Our hotel lies right on one of the major migration routes which runs north from the coast, along the beautiful Dhiarizos Valley. Again species such as shrikes, warblers, flycatchers, buntings, larks, pipits and wagtails could abound in the fields in the right conditions. Raptors are frequent along the valley, and as well as migrants such as Black Kite, Booted Eagle, Pallid Harrier and Lesser Kestrel, breeding Long-legged Buzzard and Bonelli’s Eagle are also frequently seen. European Bee-eater, European Roller, Great-spotted Cuckoo and Eurasian Hoopoe are also regular migrants, while common species such as Sardinian Warbler and European Serin can be right around our hotel. The endemic subspecies of Scop's Owl might be heard calling nearby, we’ll make a special effort to catch up with one. Cyprus Pied Wheatear is common and easy to see in the valley, too, and the widespread but tricky to see Black Francolin is often to be heard calling nearby.


Troodos Mountains

Heading north up the Dhiarizos Valley will eventually take us up into the Troodos Mountains, a cooler climate with pine forests where a number of interesting subspecies can be found. These include distinctive forms of Coal Tit, Short-toed Treecreeper, Eurasian Jay and Common Crossbill. Its also a beautiful drive winding up through the groves of almond and carob trees among the sunny foothills.


Akamas Peninsula

In the north-west corner of the island, there are some beautiful coastal walks where migrants often gather prior to heading off towards Turkey. Hirundines such as Red-rumped Swallow can be particularly numerous, while there are further opportunities to find species similar to those listed for the other migration spots. Inland of the area is a reedbed and a good area to see species such as European Roller and Great-spotted Cuckoo. The Bath's of Aphrodite is often the best spot for migrants getting ready to make the sea crossing to Turkey, and is one of the best sites on the island for finding the black and white flycatchers, Wryneck, Wood Warbler and Nightingale.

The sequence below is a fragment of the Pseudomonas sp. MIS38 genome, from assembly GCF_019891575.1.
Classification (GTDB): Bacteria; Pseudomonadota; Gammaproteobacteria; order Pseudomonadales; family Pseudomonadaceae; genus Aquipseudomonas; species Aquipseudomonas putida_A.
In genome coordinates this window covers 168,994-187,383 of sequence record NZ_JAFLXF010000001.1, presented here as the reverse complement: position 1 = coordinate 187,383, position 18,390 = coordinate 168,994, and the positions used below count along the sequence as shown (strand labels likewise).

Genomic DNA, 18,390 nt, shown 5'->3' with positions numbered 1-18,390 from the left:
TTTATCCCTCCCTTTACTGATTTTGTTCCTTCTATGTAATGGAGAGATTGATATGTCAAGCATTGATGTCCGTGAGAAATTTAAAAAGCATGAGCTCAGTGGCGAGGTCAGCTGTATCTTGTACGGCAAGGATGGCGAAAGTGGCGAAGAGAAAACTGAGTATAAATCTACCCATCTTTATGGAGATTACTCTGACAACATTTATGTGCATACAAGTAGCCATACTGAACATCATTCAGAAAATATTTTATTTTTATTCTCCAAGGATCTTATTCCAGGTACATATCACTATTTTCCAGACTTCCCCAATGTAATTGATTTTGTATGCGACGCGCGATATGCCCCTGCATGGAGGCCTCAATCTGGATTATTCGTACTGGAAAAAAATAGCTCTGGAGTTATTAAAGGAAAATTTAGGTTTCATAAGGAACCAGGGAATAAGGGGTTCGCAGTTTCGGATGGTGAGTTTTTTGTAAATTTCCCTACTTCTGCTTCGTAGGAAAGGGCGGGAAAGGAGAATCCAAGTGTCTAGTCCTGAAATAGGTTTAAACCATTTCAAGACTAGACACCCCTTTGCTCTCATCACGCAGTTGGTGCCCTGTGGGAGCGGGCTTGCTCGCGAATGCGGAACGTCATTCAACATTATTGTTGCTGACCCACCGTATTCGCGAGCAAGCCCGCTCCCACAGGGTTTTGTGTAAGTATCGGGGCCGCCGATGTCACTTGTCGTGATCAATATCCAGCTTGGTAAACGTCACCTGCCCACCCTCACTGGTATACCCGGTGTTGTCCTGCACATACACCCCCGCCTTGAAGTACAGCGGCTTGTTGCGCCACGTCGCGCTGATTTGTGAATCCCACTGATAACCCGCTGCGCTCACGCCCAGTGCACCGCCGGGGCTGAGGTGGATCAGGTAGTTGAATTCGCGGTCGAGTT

Larnaca area

There is some good birding to be had close to the airport, and this warrants a full day of exploration. The saline lagoons here often turn up Greater Sandplover, and other waders such as Little Stint and Marsh Sandpiper. Stone Curlews are often to be found here and its a good area to pick up a Pallid Harrier and to search coastal scrub for resident Spectacled Warbler and migrant Isabelline and Eastern Black-eared Wheatears. There are some artifical lagoons here too, where Spur-winged Plover can be quite common and its sometimes possible to find Ruddy Shelduck, or flocks of passage Garganey. Oroklini Marsh, just east of Larnaca, is an excellent site where Cattle Egrets have a small colony, and sometimes Squacco Heron, Little Bittern and Little Crake can be found.


The north-west

Cape Drepanum and Avakas Gorge are two attractive areas to the north of Paphos where more migrants can be found. Stony coastal fields attarct larks, pipits and wheatears, and the gorge itself brings the chance to connect with Blue Rock Thrush, Bonelli's Eagle and Cyprus Pied Wheatear. Long-legged Buzzard will be a target in this area, and Black Francolin is often to be heard calling by the roadside - but difficult to see! Around Polis, and the Bath's of Aphrodite, are some good areas of habitat which can hold migrants when inclement weather prevents them departing north towards Turkey. Great-spotted Cuckoo, European Roller, raptors and shrikes are especially likely in this area. Butterflies can abound too - expect Cleopatra, Clouded Yellow, Paphos Blue, Small Bath White, Mallow Skipper and Cyprus Grayling in the right habitats.



We transfer to the airport for the onward journey home. If time permits, we will do some last minute birding on the headland this morning before departure.



Additional Information



Seven nights’ accommodation in en suite rooms equal to four star grade at Vasilias Nikoklis Inn, return flights London/Paphos or Larnaca with a budget airline and 20kg luggage allowance, all meals from dinner on day one to breakfast on final day, transport and services of leaders.



Transport to/from London airport and any overnight stay that may be involved, travel insurance, drinks, tips and items of a purely personal nature.



Visas are not required by UK nationals. Passports must have 6 months validity beyond the return travel date. Standard health and innoculation requirements apply for UK nationals, visit to check these and if necessary, download a free health brief to take to a travel appointment at your local medical practice. 



Tour Reports


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" A lovely rural hotel and the best guide we have ever had meant we enjoyed the tour very much" M &S F Watford